“In addition to these options, students who do not have Internet at home and do not have transportation to access the Internet in the community or school can contact the Communities contact in the schools of their school for coordinate an Internet access point at their home. “
But even with the Wi-Fi hotspots dotting the state, that still can’t be enough. In Pocahontas County, for example, only high school and eighth graders currently have access to take-out devices.
As the school system seeks more funds to cover the rest of the student body, the rural nature of Pocahontas County and the presence of the Green Bank Observatory has made it difficult to access the internet or even the service of mobile telephony for a large percentage of residents. , according to Ruth Bland, technology coordinator for Pocahontas County Schools.
“When you have a wireless access point, you have some sort of wireless access that lights up that thing, whether it’s through cellular service or through a wireless connection in a building,” Bland said. “We have Kids Connect in all our schools except Green Bank [Elementary and Middle School]. The problem is, Green Bank’s student body comes from 50% of the geographic region of the county.
“You’re basically envisioning a 10 mile radius around that range that may not have the best home internet service, or even no internet service at all. “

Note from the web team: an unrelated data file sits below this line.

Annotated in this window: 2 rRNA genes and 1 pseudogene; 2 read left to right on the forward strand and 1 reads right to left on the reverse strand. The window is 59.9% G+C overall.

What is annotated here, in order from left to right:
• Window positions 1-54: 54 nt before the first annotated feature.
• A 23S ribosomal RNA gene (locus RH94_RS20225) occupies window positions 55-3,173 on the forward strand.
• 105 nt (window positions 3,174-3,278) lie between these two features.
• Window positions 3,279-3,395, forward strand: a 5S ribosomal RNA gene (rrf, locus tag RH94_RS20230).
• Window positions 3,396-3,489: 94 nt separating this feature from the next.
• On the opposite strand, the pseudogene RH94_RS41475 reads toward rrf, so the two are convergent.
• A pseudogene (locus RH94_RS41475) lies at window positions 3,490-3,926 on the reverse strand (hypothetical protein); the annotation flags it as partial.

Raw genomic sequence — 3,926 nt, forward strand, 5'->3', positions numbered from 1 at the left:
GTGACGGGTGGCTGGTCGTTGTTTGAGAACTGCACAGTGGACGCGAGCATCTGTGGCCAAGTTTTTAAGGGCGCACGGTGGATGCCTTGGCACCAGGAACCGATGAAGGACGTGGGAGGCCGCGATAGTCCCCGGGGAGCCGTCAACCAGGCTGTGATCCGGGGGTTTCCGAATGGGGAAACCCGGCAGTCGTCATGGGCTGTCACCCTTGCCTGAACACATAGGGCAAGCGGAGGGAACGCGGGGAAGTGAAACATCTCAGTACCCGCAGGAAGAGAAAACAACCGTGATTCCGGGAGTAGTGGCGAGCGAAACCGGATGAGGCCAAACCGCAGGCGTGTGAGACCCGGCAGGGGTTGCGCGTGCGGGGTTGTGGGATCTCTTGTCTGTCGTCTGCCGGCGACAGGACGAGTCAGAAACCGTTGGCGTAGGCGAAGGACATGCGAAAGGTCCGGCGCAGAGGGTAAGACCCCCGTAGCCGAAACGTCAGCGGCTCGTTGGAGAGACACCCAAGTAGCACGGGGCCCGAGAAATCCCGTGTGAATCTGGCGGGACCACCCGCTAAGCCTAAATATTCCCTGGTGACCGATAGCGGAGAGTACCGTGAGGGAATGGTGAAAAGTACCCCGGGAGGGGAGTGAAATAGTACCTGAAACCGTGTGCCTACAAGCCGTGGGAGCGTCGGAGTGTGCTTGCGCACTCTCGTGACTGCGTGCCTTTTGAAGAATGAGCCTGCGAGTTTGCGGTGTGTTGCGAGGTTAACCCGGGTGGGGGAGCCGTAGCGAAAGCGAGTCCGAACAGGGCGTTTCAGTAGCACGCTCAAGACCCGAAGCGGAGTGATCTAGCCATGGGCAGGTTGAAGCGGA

Bland said it would be difficult to install more hotspots for students, both due to the cost and the limited amount of services available in the county.
“It wasn’t cost effective to be able to get the hot spots because the cell towers we have have low transmission because of the observatory,” Bland said. “You end up with a hotspot that has terrible service.”
Finally, another problem that these counties face is the maintenance of their individual relationship with the students. While COVID-19 funding has helped counties pay a wholesale price to get them to reach their goal, that money will eventually dry up and the counties themselves will have to foot the bill for the replacements.
While it can be difficult for counties, it is not impossible. Schools in Marion County, for example, have managed to get enough Chromebooks to go one-on-one with students and have created a sustainability plan that aims to replace devices every four or five years.
That means, each year through at least 2026, the county estimates it will spend more than $ 500,000 to maintain and replace devices for students.
Sondra Lambiotte, director of technology for Taylor County Schools, has a similar plan, adding that before the pandemic, the county did not have enough devices to send each of its 2,400 students home with a tablet . However, replacing the devices that need them is a much less daunting task than buying them all at once.
“I had a five-year plan in 2018 or 2019 to try to achieve a face to face,” Lambiotte said. “What (pandemic funding) has allowed us to do is, in my planning, it has given us a cushion. When I did my tech budget and planning, it gave me some leeway for local funding and levy funding to develop a plan to keep these replacements on a regular schedule. It’s much easier to do it now than to start from scratch.
Fairmont News Editor-in-Chief John Mark Shaver can be reached at 304-844-8485 or [email protected]